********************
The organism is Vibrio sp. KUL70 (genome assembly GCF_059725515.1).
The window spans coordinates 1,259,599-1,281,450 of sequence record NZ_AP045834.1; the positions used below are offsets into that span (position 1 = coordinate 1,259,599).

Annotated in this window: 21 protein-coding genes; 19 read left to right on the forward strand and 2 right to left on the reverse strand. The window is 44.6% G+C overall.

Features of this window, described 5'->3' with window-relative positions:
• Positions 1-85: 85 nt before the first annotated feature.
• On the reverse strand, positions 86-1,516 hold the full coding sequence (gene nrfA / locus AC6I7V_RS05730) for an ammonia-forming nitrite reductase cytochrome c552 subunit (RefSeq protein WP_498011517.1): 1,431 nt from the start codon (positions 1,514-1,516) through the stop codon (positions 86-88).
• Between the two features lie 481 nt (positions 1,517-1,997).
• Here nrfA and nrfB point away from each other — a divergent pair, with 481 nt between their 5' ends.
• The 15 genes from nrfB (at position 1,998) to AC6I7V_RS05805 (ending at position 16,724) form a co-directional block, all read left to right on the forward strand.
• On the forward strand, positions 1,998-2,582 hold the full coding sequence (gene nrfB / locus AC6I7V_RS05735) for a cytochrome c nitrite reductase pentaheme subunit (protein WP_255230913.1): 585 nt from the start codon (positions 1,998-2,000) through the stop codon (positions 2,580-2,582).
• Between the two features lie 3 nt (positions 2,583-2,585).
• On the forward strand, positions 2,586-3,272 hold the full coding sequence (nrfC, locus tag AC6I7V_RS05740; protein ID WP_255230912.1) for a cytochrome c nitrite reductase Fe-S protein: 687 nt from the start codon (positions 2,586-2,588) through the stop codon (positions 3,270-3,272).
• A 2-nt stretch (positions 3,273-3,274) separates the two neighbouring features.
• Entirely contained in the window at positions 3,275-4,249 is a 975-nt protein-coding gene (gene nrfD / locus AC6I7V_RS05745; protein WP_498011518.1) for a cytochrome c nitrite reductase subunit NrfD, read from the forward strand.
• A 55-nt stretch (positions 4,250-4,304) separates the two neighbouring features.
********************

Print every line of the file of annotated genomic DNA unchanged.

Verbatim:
The organism is Vibrio sp. KUL70 (genome assembly GCF_059725515.1).
The window spans coordinates 1,259,599-1,281,450 of sequence record NZ_AP045834.1; the positions used below are offsets into that span (position 1 = coordinate 1,259,599).

Annotated in this window: 21 protein-coding genes; 19 read left to right on the forward strand and 2 right to left on the reverse strand. The window is 44.6% G+C overall.

Features of this window, described 5'->3' with window-relative positions:
• Positions 1-85: 85 nt before the first annotated feature.
• On the reverse strand, positions 86-1,516 hold the full coding sequence (gene nrfA / locus AC6I7V_RS05730) for an ammonia-forming nitrite reductase cytochrome c552 subunit (RefSeq protein WP_498011517.1): 1,431 nt from the start codon (positions 1,514-1,516) through the stop codon (positions 86-88).
• Between the two features lie 481 nt (positions 1,517-1,997).
• Here nrfA and nrfB point away from each other — a divergent pair, with 481 nt between their 5' ends.
• The 15 genes from nrfB (at position 1,998) to AC6I7V_RS05805 (ending at position 16,724) form a co-directional block, all read left to right on the forward strand.
• On the forward strand, positions 1,998-2,582 hold the full coding sequence (gene nrfB / locus AC6I7V_RS05735) for a cytochrome c nitrite reductase pentaheme subunit (protein WP_255230913.1): 585 nt from the start codon (positions 1,998-2,000) through the stop codon (positions 2,580-2,582).
• Between the two features lie 3 nt (positions 2,583-2,585).
• On the forward strand, positions 2,586-3,272 hold the full coding sequence (nrfC, locus tag AC6I7V_RS05740; protein ID WP_255230912.1) for a cytochrome c nitrite reductase Fe-S protein: 687 nt from the start codon (positions 2,586-2,588) through the stop codon (positions 3,270-3,272).
• A 2-nt stretch (positions 3,273-3,274) separates the two neighbouring features.
• Entirely contained in the window at positions 3,275-4,249 is a 975-nt protein-coding gene (gene nrfD / locus AC6I7V_RS05745; protein WP_498011518.1) for a cytochrome c nitrite reductase subunit NrfD, read from the forward strand.
• A 55-nt stretch (positions 4,250-4,304) separates the two neighbouring features.